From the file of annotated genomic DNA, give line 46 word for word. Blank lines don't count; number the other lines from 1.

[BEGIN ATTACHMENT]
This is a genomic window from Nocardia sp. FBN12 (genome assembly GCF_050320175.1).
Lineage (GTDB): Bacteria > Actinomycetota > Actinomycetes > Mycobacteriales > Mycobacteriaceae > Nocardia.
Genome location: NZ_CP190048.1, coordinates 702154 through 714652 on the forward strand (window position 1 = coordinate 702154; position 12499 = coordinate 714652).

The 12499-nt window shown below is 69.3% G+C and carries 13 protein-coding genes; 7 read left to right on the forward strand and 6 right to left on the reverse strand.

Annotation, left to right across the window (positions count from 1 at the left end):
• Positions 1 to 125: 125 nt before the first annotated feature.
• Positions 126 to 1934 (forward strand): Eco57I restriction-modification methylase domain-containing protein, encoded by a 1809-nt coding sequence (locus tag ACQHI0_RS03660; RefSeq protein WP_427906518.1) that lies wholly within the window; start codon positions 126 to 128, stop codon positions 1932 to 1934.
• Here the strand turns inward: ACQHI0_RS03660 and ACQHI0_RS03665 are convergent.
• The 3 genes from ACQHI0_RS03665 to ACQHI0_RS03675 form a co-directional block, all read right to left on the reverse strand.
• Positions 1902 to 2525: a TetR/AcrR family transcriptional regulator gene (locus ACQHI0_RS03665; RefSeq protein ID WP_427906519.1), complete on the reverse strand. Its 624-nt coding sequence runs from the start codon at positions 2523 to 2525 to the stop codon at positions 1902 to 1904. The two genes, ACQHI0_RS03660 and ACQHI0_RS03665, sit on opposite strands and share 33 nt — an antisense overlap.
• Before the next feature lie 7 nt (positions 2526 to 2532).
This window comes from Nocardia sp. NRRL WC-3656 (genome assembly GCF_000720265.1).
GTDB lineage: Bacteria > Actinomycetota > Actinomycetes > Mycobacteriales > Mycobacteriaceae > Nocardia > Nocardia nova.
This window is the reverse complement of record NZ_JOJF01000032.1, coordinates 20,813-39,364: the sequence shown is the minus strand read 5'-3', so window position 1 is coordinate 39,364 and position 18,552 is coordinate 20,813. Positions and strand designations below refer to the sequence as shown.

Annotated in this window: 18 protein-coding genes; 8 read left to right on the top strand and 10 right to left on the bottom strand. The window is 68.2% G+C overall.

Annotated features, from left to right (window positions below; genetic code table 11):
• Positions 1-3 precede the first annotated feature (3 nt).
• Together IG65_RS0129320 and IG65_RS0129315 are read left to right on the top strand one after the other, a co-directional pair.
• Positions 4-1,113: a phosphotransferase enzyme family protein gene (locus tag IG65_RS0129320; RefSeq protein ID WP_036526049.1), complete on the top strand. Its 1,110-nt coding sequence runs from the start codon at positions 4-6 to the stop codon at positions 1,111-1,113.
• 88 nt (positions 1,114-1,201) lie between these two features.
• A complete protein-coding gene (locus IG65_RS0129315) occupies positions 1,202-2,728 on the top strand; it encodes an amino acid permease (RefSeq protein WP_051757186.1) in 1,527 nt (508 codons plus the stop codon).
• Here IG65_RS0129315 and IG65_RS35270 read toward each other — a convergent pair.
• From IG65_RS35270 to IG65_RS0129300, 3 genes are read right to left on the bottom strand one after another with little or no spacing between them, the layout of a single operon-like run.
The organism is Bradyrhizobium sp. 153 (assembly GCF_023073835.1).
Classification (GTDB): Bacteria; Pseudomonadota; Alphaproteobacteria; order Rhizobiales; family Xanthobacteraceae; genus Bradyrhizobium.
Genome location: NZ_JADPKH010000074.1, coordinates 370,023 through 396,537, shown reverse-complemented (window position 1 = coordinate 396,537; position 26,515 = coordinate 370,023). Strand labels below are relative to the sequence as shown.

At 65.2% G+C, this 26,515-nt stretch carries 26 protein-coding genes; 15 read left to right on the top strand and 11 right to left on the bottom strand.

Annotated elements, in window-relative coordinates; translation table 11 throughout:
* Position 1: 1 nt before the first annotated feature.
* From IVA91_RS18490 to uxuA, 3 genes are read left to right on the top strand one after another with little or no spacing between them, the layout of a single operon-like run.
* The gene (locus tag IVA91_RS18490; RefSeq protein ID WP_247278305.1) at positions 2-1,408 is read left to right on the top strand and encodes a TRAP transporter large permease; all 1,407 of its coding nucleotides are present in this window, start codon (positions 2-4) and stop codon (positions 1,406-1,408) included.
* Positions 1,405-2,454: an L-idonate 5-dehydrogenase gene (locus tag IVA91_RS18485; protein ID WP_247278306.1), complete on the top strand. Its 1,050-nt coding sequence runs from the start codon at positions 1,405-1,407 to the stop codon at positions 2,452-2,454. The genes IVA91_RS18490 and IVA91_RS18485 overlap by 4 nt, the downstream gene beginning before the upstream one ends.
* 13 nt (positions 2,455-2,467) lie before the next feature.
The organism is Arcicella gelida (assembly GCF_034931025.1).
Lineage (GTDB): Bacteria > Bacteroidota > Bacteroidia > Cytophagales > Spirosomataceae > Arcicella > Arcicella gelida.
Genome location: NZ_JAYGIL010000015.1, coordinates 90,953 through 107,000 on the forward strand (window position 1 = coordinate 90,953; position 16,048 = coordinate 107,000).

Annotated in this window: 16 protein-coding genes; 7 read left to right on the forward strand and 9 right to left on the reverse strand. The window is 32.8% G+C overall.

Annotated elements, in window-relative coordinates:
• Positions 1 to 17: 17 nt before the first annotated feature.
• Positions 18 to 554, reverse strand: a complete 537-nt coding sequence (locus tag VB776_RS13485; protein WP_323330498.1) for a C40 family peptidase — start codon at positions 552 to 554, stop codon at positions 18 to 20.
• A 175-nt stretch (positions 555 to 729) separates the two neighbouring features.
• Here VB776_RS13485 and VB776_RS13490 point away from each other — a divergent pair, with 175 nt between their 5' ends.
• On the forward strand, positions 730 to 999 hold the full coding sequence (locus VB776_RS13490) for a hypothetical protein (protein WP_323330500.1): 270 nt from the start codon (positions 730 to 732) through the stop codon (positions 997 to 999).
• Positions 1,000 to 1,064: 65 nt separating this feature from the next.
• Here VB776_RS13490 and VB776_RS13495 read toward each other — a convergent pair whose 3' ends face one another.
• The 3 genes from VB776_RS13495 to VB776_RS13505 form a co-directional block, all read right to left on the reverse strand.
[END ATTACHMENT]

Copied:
• The 3 genes from VB776_RS13495 to VB776_RS13505 form a co-directional block, all read right to left on the reverse strand.